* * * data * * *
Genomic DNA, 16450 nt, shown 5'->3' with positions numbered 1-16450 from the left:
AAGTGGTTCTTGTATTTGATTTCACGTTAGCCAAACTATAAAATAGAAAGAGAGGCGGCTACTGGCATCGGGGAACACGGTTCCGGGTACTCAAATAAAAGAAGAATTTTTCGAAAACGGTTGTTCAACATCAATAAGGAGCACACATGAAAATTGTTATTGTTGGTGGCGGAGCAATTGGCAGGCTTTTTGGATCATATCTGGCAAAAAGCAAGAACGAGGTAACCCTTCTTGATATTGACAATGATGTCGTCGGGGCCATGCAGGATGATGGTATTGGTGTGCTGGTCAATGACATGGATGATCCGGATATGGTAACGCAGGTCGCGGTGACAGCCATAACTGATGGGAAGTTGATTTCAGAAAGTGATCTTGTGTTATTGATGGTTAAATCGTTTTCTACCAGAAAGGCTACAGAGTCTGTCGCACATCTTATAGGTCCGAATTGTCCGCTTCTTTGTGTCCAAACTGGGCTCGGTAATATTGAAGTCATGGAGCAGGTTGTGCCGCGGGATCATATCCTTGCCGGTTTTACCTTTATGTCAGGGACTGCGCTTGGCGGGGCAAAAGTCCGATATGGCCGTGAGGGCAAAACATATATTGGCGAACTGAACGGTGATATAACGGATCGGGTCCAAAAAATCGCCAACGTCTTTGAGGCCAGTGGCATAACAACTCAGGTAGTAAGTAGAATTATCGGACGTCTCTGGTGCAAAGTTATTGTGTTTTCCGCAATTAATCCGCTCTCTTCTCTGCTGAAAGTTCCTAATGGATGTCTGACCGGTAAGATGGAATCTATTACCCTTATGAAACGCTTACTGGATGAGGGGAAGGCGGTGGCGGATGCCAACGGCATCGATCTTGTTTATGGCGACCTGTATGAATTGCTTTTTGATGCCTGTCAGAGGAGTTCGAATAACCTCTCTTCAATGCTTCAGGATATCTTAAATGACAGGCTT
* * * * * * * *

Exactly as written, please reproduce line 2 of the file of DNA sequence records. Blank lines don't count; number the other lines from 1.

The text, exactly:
AAGTGGTTCTTGTATTTGATTTCACGTTAGCCAAACTATAAAATAGAAAGAGAGGCGGCTACTGGCATCGGGGAACACGGTTCCGGGTACTCAAATAAAAGAAGAATTTTTCGAAAACGGTTGTTCAACATCAATAAGGAGCACACATGAAAATTGTTATTGTTGGTGGCGGAGCAATTGGCAGGCTTTTTGGATCATATCTGGCAAAAAGCAAGAACGAGGTAACCCTTCTTGATATTGACAATGATGTCGTCGGGGCCATGCAGGATGATGGTATTGGTGTGCTGGTCAATGACATGGATGATCCGGATATGGTAACGCAGGTCGCGGTGACAGCCATAACTGATGGGAAGTTGATTTCAGAAAGTGATCTTGTGTTATTGATGGTTAAATCGTTTTCTACCAGAAAGGCTACAGAGTCTGTCGCACATCTTATAGGTCCGAATTGTCCGCTTCTTTGTGTCCAAACTGGGCTCGGTAATATTGAAGTCATGGAGCAGGTTGTGCCGCGGGATCATATCCTTGCCGGTTTTACCTTTATGTCAGGGACTGCGCTTGGCGGGGCAAAAGTCCGATATGGCCGTGAGGGCAAAACATATATTGGCGAACTGAACGGTGATATAACGGATCGGGTCCAAAAAATCGCCAACGTCTTTGAGGCCAGTGGCATAACAACTCAGGTAGTAAGTAGAATTATCGGACGTCTCTGGTGCAAAGTTATTGTGTTTTCCGCAATTAATCCGCTCTCTTCTCTGCTGAAAGTTCCTAATGGATGTCTGACCGGTAAGATGGAATCTATTACCCTTATGAAACGCTTACTGGATGAGGGGAAGGCGGTGGCGGATGCCAACGGCATCGATCTTGTTTATGGCGACCTGTATGAATTGCTTTTTGATGCCTGTCAGAGGAGTTCGAATAACCTCTCTTCAATGCTTCAGGATATCTTAAATGACAGGCTT